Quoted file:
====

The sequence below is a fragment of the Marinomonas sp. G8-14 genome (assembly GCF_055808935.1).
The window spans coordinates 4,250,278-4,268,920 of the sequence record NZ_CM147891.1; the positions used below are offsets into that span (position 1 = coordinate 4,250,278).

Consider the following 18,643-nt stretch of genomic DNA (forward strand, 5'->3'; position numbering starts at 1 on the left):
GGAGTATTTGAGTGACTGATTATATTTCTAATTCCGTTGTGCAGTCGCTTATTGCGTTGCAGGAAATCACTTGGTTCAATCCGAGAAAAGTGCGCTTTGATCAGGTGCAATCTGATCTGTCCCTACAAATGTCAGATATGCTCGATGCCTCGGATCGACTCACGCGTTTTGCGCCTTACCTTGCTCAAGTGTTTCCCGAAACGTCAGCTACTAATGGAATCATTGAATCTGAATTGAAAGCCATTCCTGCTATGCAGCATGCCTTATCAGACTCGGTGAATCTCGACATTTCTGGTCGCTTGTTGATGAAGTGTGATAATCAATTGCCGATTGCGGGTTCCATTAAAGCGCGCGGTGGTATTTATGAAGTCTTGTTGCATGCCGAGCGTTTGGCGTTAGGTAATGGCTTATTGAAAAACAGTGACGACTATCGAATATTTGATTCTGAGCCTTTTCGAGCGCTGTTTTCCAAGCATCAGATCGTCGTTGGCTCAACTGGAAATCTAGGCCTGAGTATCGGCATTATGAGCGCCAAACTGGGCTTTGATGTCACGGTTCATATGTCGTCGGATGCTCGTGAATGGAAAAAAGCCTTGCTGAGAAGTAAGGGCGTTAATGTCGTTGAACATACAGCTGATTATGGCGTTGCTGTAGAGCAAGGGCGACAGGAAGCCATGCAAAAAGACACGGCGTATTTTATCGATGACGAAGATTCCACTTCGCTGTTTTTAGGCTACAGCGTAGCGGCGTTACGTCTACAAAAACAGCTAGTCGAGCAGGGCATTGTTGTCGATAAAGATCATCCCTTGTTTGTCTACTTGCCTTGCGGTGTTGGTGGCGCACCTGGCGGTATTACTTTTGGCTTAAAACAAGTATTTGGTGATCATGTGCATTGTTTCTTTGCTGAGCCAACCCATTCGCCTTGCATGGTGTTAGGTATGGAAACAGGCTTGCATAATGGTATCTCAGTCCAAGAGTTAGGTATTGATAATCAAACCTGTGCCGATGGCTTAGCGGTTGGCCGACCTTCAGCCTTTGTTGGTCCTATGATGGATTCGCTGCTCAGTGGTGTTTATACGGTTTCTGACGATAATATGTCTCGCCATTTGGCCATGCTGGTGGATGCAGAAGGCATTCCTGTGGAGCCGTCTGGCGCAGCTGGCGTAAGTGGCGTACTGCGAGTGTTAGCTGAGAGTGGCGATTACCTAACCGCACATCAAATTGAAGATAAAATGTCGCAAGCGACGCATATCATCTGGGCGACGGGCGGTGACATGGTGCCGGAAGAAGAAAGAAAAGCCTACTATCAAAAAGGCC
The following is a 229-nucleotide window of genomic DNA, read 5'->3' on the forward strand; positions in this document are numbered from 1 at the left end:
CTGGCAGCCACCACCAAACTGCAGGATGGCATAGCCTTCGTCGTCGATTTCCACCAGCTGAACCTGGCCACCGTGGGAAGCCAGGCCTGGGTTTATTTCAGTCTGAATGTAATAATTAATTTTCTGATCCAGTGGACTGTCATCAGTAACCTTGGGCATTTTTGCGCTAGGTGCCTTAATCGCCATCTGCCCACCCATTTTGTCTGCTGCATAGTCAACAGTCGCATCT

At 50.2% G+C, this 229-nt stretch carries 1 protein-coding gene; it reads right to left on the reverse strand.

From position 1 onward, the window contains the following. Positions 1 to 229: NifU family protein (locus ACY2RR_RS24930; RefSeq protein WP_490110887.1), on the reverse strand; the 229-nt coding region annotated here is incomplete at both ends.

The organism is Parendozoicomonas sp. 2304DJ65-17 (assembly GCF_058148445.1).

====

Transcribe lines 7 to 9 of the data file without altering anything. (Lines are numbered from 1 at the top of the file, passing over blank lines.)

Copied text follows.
At 50.2% G+C, this 229-nt stretch carries 1 protein-coding gene; it reads right to left on the reverse strand.

From position 1 onward, the window contains the following. Positions 1 to 229: NifU family protein (locus ACY2RR_RS24930; RefSeq protein WP_490110887.1), on the reverse strand; the 229-nt coding region annotated here is incomplete at both ends.

The organism is Parendozoicomonas sp. 2304DJ65-17 (assembly GCF_058148445.1).